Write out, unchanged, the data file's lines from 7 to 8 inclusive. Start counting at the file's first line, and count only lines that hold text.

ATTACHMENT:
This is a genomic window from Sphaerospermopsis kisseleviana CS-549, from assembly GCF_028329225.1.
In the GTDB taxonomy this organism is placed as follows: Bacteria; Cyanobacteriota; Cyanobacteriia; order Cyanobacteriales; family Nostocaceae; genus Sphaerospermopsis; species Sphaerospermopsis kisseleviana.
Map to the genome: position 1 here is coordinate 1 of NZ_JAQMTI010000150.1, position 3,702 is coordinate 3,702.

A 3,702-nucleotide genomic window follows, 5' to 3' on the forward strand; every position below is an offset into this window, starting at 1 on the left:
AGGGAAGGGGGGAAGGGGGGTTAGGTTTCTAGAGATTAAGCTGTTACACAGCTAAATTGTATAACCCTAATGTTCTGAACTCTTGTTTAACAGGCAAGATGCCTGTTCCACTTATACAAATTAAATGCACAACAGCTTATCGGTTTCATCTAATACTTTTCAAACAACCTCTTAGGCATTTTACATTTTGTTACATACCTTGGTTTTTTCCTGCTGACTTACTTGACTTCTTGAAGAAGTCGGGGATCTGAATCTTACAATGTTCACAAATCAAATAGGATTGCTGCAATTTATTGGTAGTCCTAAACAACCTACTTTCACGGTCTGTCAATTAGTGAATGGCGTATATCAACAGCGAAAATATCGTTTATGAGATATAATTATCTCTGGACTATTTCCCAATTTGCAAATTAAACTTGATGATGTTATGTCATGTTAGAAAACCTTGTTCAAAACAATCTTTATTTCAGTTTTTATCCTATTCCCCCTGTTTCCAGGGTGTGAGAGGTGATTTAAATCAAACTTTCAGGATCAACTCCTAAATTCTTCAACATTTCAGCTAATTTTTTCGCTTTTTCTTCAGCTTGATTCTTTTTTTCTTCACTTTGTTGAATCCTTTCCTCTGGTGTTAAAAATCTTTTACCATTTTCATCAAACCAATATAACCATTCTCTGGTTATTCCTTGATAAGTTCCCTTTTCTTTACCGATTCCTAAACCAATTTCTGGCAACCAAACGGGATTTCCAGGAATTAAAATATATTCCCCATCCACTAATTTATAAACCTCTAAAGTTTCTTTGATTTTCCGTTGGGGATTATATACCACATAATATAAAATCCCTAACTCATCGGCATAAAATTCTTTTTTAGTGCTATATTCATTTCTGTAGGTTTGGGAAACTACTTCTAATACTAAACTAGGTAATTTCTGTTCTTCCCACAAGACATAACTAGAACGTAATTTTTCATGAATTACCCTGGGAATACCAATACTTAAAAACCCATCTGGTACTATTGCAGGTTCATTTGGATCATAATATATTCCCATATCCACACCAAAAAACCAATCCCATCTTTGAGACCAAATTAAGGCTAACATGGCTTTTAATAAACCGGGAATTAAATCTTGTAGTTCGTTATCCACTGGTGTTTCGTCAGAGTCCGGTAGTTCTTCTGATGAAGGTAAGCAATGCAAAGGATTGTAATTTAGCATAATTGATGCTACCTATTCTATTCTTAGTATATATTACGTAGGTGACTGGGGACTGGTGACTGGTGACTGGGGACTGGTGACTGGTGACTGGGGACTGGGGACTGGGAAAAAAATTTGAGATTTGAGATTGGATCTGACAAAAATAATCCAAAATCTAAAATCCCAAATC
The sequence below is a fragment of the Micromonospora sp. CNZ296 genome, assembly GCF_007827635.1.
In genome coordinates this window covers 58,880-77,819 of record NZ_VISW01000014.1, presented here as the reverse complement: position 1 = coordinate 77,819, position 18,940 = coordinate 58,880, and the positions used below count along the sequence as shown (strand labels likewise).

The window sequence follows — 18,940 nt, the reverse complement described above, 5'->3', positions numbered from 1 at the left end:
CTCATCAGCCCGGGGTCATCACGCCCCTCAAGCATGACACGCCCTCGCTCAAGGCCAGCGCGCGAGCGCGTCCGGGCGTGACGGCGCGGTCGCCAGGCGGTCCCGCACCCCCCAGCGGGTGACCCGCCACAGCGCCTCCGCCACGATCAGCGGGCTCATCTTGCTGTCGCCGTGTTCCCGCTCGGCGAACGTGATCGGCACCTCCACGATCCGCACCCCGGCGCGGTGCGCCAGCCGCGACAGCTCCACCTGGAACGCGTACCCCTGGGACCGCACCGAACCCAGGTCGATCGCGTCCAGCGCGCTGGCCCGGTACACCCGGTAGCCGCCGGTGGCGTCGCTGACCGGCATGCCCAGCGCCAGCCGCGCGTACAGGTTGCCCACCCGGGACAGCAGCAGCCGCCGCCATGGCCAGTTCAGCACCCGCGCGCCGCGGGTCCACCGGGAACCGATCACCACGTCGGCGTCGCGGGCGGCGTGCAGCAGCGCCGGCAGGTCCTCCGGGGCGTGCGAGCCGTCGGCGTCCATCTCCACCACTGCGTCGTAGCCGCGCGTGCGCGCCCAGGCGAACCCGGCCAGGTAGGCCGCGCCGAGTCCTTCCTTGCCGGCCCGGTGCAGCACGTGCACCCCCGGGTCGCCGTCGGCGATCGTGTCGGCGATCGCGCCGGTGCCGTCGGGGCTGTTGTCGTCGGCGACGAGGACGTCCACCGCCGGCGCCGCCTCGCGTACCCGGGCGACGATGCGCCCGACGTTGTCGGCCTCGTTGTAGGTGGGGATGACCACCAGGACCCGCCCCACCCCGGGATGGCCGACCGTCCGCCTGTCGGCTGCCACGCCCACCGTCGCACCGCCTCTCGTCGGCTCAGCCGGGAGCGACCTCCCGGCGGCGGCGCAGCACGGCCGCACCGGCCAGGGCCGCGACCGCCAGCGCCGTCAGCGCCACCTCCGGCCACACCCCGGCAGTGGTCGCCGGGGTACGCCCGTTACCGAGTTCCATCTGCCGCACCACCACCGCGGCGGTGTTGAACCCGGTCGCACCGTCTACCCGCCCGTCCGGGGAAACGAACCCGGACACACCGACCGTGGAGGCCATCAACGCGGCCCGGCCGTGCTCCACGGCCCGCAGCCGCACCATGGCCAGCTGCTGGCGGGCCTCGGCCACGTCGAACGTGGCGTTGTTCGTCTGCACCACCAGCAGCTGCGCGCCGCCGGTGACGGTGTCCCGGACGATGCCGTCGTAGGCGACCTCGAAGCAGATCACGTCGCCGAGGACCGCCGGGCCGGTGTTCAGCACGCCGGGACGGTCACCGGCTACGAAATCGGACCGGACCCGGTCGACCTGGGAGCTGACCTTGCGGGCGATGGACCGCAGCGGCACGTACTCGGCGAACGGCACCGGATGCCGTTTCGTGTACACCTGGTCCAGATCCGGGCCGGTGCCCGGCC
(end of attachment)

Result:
In genome coordinates this window covers 58,880-77,819 of record NZ_VISW01000014.1, presented here as the reverse complement: position 1 = coordinate 77,819, position 18,940 = coordinate 58,880, and the positions used below count along the sequence as shown (strand labels likewise).

The window sequence follows — 18,940 nt, the reverse complement described above, 5'->3', positions numbered from 1 at the left end: